Saturday, June 17, 2017

A New Project in the Bluegrass State

Whenever we travel, my beautiful Angel, Clare and I like to check out the local scene.   We look for interesting things to do, cool restaurants to try, and, of course, a brewery or brewpub to check out.  Recently, we made a trip to the Bluegrass State to visit with close friends who live in Louisville.  

We arrived the day before and decided to check out the town, with one of the stops being, of course, at a local brewery or brewpub.  We have been to Louisville in the past, and, I have been to Bluegrass Brewing and Against the Grain, both of which are very good.  But, this time, we wante to try something different.   I asked Google for the nearest breweries or brewpubs, and, it responded, "Holsopple Brewing."

Holsopple Brewing opened in February 2017 in the Lyndon neighborhood, which is not too far from Shelbyville Road and I-264.  The brewery's owners -- Sam Gambrill and Kristy Holsopple -- opened the brewery with a tap room that features 8 drafts.  When we visited the tap room, we were greeted with beers that spanned different brewing styles from the classic pale ale and single-hop india pale ales, to a lager, pilsner and even a dunkel.   The tap room also had games and crayons, providing some kid-friendly activities while the parents sample the beers. 

Clare and I tried a few of the beers.  Clare ordered the Hefeweizen, which was a good effort at the beer.  I tried the Project Alpha "B" IPA, which I believe is one of their efforts to brew a single hop India Pale Ale.   I also tried their Paula Pilsner, which was a very crisp and clean pilsner.  It was a good contrast to the hoppy Project Alpha B IPA.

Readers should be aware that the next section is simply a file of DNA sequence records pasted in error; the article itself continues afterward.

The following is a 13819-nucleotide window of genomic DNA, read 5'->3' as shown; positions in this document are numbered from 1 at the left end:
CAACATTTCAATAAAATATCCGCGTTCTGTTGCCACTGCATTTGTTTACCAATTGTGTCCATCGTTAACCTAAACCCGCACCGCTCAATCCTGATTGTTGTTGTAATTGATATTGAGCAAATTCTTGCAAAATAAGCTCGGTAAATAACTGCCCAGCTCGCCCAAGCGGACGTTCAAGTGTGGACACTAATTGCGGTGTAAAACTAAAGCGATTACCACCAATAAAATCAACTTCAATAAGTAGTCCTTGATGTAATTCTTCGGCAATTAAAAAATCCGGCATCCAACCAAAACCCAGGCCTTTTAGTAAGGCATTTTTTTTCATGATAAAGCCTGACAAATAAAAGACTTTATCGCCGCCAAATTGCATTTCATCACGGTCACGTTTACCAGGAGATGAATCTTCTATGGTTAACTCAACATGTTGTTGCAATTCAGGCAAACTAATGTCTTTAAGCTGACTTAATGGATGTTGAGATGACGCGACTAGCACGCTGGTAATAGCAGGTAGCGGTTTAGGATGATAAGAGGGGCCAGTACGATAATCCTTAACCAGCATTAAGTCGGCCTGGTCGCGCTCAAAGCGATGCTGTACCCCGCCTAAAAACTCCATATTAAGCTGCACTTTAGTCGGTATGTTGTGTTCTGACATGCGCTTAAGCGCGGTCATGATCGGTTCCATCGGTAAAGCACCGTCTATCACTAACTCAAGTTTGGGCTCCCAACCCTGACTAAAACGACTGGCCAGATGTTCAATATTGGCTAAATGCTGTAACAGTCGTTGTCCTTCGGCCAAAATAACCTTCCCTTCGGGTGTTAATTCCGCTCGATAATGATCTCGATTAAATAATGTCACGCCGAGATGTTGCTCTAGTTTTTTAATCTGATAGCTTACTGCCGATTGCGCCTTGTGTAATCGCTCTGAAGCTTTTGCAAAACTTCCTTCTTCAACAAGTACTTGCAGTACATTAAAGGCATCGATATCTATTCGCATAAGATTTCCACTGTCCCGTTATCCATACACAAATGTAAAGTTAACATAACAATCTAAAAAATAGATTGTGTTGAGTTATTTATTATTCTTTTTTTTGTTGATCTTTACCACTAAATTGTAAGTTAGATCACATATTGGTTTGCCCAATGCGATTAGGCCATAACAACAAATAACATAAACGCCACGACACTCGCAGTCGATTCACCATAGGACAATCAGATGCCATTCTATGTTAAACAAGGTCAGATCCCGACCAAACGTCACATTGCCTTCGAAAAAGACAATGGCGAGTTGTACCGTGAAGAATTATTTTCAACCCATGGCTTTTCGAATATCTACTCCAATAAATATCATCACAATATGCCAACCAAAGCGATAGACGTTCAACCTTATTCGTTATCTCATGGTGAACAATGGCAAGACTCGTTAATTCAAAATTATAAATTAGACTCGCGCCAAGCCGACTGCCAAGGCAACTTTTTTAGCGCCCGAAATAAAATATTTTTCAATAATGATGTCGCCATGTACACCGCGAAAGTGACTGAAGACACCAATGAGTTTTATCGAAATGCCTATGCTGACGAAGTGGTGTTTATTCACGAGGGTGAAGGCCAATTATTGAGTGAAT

The Project Alpha beer is the second in a single hop IPA experiment of the brewers, with the goal being 26 different single hop IPAs.  From what I could tell, the Project Alpha B IPA is brewed with cascade hops.  As you can see from the picture to the right, the beer pours a orange color with a thick foam covering the surface.  The aromatic elements feature the hops, with the citrus notes, but also a fair aroma from the malts.  This balance carries through to the taste, with the result being a good balance between the hops and the malts.   This balance helps make this beer a little more approachable to people who are usually turned off by very hoppy IPAs.  

Overall, our visit to Holsopple Brewing was a good one, especially given this brewery has been only open for a few months.  If you happen to live in Derby City, you should check it out.  When we make our way back to Louisville, we will definitely make another stop to see how the brewers and the beers have evolved.  Until next time ...

ENJOY!

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